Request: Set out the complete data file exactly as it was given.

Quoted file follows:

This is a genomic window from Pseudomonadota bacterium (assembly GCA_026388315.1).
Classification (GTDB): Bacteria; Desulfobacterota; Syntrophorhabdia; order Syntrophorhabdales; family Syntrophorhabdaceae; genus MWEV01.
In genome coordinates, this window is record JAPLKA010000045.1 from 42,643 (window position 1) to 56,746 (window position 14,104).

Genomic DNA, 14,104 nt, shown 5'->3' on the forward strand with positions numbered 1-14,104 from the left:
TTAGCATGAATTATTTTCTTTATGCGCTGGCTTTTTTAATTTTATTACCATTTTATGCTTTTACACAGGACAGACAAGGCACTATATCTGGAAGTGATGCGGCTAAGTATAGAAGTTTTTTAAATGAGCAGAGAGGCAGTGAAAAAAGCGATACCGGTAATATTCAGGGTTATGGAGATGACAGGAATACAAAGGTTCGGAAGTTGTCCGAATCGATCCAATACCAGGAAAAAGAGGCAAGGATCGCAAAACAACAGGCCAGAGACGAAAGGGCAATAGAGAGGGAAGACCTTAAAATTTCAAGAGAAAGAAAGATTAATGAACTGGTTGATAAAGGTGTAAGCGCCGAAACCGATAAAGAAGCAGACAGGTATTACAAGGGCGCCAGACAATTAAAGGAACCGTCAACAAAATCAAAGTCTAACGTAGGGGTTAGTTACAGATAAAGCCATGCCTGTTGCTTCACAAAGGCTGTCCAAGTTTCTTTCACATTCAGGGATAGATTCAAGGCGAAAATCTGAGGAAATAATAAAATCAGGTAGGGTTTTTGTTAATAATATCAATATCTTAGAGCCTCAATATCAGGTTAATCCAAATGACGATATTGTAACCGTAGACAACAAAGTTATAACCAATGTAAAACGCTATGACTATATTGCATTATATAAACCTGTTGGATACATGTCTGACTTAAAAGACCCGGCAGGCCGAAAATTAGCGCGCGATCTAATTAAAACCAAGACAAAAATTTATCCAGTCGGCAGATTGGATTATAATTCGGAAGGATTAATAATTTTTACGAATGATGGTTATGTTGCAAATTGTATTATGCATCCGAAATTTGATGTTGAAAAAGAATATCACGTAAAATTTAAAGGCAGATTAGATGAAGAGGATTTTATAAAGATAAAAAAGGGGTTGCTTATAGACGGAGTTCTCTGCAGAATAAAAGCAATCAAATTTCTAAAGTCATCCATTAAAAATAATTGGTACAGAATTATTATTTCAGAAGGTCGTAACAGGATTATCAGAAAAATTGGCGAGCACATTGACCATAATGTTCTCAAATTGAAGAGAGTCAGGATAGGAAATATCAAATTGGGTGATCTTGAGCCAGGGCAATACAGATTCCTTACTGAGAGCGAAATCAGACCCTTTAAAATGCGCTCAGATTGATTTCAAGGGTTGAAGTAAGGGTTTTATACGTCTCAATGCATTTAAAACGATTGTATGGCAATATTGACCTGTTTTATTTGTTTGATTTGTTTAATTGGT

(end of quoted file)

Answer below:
This is a genomic window from Pseudomonadota bacterium (assembly GCA_026388315.1).
Classification (GTDB): Bacteria; Desulfobacterota; Syntrophorhabdia; order Syntrophorhabdales; family Syntrophorhabdaceae; genus MWEV01.
In genome coordinates, this window is record JAPLKA010000045.1 from 42,643 (window position 1) to 56,746 (window position 14,104).

Genomic DNA, 14,104 nt, shown 5'->3' on the forward strand with positions numbered 1-14,104 from the left:
TTAGCATGAATTATTTTCTTTATGCGCTGGCTTTTTTAATTTTATTACCATTTTATGCTTTTACACAGGACAGACAAGGCACTATATCTGGAAGTGATGCGGCTAAGTATAGAAGTTTTTTAAATGAGCAGAGAGGCAGTGAAAAAAGCGATACCGGTAATATTCAGGGTTATGGAGATGACAGGAATACAAAGGTTCGGAAGTTGTCCGAATCGATCCAATACCAGGAAAAAGAGGCAAGGATCGCAAAACAACAGGCCAGAGACGAAAGGGCAATAGAGAGGGAAGACCTTAAAATTTCAAGAGAAAGAAAGATTAATGAACTGGTTGATAAAGGTGTAAGCGCCGAAACCGATAAAGAAGCAGACAGGTATTACAAGGGCGCCAGACAATTAAAGGAACCGTCAACAAAATCAAAGTCTAACGTAGGGGTTAGTTACAGATAAAGCCATGCCTGTTGCTTCACAAAGGCTGTCCAAGTTTCTTTCACATTCAGGGATAGATTCAAGGCGAAAATCTGAGGAAATAATAAAATCAGGTAGGGTTTTTGTTAATAATATCAATATCTTAGAGCCTCAATATCAGGTTAATCCAAATGACGATATTGTAACCGTAGACAACAAAGTTATAACCAATGTAAAACGCTATGACTATATTGCATTATATAAACCTGTTGGATACATGTCTGACTTAAAAGACCCGGCAGGCCGAAAATTAGCGCGCGATCTAATTAAAACCAAGACAAAAATTTATCCAGTCGGCAGATTGGATTATAATTCGGAAGGATTAATAATTTTTACGAATGATGGTTATGTTGCAAATTGTATTATGCATCCGAAATTTGATGTTGAAAAAGAATATCACGTAAAATTTAAAGGCAGATTAGATGAAGAGGATTTTATAAAGATAAAAAAGGGGTTGCTTATAGACGGAGTTCTCTGCAGAATAAAAGCAATCAAATTTCTAAAGTCATCCATTAAAAATAATTGGTACAGAATTATTATTTCAGAAGGTCGTAACAGGATTATCAGAAAAATTGGCGAGCACATTGACCATAATGTTCTCAAATTGAAGAGAGTCAGGATAGGAAATATCAAATTGGGTGATCTTGAGCCAGGGCAATACAGATTCCTTACTGAGAGCGAAATCAGACCCTTTAAAATGCGCTCAGATTGATTTCAAGGGTTGAAGTAAGGGTTTTATACGTCTCAATGCATTTAAAACGATTGTATGGCAATATTGACCTGTTTTATTTGTTTGATTTGTTTAATTGGT